- 11 Sep 2020
Attendees and apologies
- Graeme Dey (Minister for Parliamentary Business and Veterans) (Apologies)
- Elric Honoré,Chair of Civil Society Network
- Councillor Graham Houston, Vice President, COSLA
- Shaben Begum, Director, Scottish Independent Advocacy Alliance (Apologies)
- Sally Kerr, Independent Expert
- Kelly McBride, Director of The Democratic Society in Scotland
- Ben McElwee, Healthcare Improvement Scotland
- Lucy McTernan, Independent Expert
- Graham Meikle, University of Westminster (Apologies)
- Alex Stobart, Mydex (Apologies)
- Ian Watt, CodeTheCity
- Barbara Allison, Director Communications, Ministerial Support & Facilities
- Jennie Barugh, Director of Performance and Strategic Outcomes
- Colin Cook, Director of Digital
- Stephen Gallagher, Director for Local Government and Communities (Apologies)
- Doreen Grove, Head of Open Government
- Roger Halliday, Chief Statistician and Data Officer
- Audrey MacDougall, Chief Social Researcher
- Claire McPherson, Deputy Director, Public Service Reform, Public Bodies and Third Sector
Steering Group Secretariat
- Simon Cameron, Corporate Policy Manager, COSLA
- Madeleine Fleming, Open Government, Scottish Government
- Daren Fitzhenry, Scottish Information Commissioner
- Saskia Kearns, Senior Policy Adviser, Scottish Government. Commitment 4 lead
Items and actions
Welcome and Introductions
Doreen Grove welcomed members to the meeting. She acknowledged the challenges members have faced over the months since the group’s last meeting, and expressed optimism for the role which Open Government has appeared to play in positive and effective responses to the coronavirus. She highlighted strong responses to the virus from fellow OGP countries, such as Finland, New Zealand and South Korea. She shared her sense that though Scotland’s action plan has been officially on hold, there has been an increased recognition of the value which openness can bring, with many areas looking to work in the spirit and practice of openness.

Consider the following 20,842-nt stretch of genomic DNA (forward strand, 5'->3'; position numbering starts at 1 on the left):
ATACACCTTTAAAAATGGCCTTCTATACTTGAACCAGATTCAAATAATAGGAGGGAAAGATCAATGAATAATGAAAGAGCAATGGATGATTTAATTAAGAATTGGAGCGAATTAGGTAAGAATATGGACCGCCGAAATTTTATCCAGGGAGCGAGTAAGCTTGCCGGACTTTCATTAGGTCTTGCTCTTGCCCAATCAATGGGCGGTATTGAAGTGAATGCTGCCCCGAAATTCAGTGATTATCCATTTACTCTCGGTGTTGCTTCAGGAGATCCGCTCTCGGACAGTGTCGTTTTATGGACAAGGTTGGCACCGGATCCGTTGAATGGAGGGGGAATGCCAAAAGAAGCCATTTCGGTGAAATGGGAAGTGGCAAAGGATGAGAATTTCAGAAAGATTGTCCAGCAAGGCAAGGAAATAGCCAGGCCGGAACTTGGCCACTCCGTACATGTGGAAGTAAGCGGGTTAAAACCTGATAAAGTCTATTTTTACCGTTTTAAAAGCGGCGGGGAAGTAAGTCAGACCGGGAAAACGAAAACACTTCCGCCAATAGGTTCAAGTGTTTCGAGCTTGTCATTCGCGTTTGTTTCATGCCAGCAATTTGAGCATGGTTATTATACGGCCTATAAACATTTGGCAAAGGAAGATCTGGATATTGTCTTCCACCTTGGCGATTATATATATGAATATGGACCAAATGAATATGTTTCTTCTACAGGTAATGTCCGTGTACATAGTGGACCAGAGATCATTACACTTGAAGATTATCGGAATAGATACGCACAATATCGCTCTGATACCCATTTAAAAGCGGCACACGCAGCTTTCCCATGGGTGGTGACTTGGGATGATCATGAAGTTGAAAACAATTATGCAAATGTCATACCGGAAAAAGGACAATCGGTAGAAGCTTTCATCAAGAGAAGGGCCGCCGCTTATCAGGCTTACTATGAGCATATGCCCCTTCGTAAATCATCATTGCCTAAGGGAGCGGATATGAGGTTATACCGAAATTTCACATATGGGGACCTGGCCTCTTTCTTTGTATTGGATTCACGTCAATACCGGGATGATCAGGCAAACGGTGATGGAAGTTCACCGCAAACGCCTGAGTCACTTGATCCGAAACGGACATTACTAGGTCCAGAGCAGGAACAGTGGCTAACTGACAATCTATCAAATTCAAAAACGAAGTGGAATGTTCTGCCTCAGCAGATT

Update from COSLA
Councillor Graham Houston began by acknowledging the way that local authorities have risen to the challenge of the past few months. He stressed the importance that learning is taken from this experience, and that we take time to examine what has worked well during this time so that it can be taken forward. A special interest group has been formed to consider this issue for local government, producing a Blueprint with an ambitious vision for Scotland’s future. This has identified 6 key themes: strengthening local democracy, funding services and communities, wellbeing, education and children and young people, the economy and the environment, and supporting vulnerable communities. Delivering a coordinated approach focussed around these themes will enable local authorities to deliver to the best of their abilities in all areas.